From: Philippe Verdy (email@example.com)
Date: Sun Dec 05 2010 - 11:55:59 CST
In addition, Windows won't let you replace the Uniscribe DLL that is
found in the System32 directory (the file is protected, and any
attempt to replace it, which is difficult as it cannot be performed
easily when the system is online but must be performed by booting from
onather separate OS installation to access to the filesystem of the
dormant system, will be detected because the new version will not
match with the existing metadata signatures.). In addition several
system services are depending on Uniscribe (notably most parts of the
Explorer GUI, parts of GDI32 and USER32, and system version specific
parts of DirectX ; it could cause the whole system to not boot
properly as they will typically no longer be able to work with the new
version of the DLL.
All what applications are doing in fact is to supply their own copy of
the DLL in their own application directory. But this DLL also has
other dependencies, including expectations about some core fonts that
will also need to be updated as well. apparently, Microsoft only
accepts to deliver updated DLLs under a non-disclosure contract with
application developers, that will install it as part of their own
installer ; I've never seen any separate autonomous installer of the
Uniscribe engine supplied with any application (not even with
Microsoft Office which supplies its own updates).
I don't know why Microsoft restricts so much the updates to Uniscribe,
but I suspect that this is a commercial strategy, to incite users to
upgrade Windows itself and buy for this update, or to buy and install
at least one Office application coming with this update, just to get
the support for more languages and scripts.
Some tools coming with Windows that are notoriously never updated
(except for security issues, but without any added functionality), is
all the internationalization libraries and support. This includes
system services like Uniscribe, GDI, codepages, or core fonts, or
basic applications like Notepad and Charmap.
However, sometimes, Uniscribe gets updated with a new major version of
Internet Explorer (I think that the last time this occured was with IE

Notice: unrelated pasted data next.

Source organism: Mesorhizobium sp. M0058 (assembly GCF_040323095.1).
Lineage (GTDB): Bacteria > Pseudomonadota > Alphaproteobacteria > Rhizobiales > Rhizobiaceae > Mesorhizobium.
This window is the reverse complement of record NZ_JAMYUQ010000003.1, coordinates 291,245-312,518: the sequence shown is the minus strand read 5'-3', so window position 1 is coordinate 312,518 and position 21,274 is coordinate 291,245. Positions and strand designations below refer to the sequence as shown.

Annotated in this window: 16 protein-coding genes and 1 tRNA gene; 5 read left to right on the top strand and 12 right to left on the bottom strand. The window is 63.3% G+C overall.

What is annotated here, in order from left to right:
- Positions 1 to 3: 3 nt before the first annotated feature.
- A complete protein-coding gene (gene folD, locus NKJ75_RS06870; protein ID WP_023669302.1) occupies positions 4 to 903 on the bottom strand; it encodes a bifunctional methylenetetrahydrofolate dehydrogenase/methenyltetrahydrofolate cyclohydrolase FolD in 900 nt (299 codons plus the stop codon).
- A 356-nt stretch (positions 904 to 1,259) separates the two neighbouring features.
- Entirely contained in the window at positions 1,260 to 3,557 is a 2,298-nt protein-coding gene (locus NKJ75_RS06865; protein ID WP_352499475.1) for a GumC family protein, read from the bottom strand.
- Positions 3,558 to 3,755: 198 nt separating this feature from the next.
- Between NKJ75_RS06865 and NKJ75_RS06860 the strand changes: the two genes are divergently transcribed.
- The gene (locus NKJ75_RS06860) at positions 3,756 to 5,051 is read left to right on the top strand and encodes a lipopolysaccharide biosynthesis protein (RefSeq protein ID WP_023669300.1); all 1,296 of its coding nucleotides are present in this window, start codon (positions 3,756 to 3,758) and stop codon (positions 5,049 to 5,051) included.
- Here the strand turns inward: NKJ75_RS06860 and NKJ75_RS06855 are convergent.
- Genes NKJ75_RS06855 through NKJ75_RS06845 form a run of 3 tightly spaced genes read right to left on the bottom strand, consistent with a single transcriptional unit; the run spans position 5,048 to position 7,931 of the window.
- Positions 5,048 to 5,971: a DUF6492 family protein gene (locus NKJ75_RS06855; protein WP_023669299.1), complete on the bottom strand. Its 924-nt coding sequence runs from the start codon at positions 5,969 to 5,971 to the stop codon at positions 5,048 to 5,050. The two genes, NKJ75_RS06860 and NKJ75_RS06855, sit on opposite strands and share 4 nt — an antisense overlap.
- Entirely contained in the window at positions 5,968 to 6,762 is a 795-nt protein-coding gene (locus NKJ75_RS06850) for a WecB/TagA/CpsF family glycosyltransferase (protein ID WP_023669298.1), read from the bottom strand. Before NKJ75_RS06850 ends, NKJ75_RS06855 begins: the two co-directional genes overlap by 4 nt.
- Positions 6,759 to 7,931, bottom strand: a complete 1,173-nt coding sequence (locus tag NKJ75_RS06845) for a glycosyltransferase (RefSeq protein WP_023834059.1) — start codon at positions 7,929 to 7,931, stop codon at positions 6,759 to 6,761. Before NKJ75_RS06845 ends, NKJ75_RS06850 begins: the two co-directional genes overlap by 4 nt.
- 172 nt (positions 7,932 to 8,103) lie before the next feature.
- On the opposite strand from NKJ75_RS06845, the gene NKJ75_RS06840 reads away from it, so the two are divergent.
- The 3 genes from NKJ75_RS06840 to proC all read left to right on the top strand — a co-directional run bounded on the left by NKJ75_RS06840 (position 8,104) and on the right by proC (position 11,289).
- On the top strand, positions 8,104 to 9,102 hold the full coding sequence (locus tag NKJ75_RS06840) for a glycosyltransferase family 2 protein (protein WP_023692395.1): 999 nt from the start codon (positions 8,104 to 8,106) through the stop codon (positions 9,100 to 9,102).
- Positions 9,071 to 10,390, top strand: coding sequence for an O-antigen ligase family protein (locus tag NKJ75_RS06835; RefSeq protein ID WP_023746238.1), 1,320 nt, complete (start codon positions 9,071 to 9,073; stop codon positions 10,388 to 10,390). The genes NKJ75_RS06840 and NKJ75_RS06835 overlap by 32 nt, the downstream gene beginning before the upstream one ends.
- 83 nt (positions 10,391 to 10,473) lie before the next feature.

6)... Non Microsoft applications are either built with the existing
Uniscribe engine, or are supplying and using their own one (for
example with Mozilla Gecko, Opera, or Apple Webkit engines) and don't
use Uniscribe at all.
My opinion is that Uniscribe should be updated along with DirectX
updates, with distribution licences also for display board drivers
(notably from AMD/ATI, nVdidia, Intel and SiS, as well as from PC
makers that are already distributing Windows licences), but that it
should be updated also independantly by users visiting the DirectX ,
MSDN, and Technet support pages. The need for better
internationalization support is general for all users and should not
depend on the version of Windows kernel services.
This is also severely limiting application developers in their market
for their own products and when building their websites (this
restricts the list of languages that can be correctly displayed in
Internet Explorer, even if many users are going with another competing
web browser not depending on Uniscribe).
2010/12/5 Doug Ewell <firstname.lastname@example.org>:
> Christopher Fynn <chris dot fynn at gmail dot com> wrote:
>> [You may also find that some Windows XP users need to update the version
>> of Uniscribe (USP10.DLL) in the \Windows\System 32\ directory.]
> It's not easy for ordinary users to figure out how or whether to update
> Uniscribe. Normally you have to install or update a particular application
> that happens to contains its own copy. Microsoft doesn't provide a
> straightforward "Update Uniscribe" page, or automatically push out a newer
> copy as part of regular updates — unless something has recently changed for
> the better.
> Doug Ewell | Thornton, Colorado, USA | http://www.ewellic.org
> RFC 5645, 4645, UTN #14 | ietf-languages @ is dot gd slash 2kf0s
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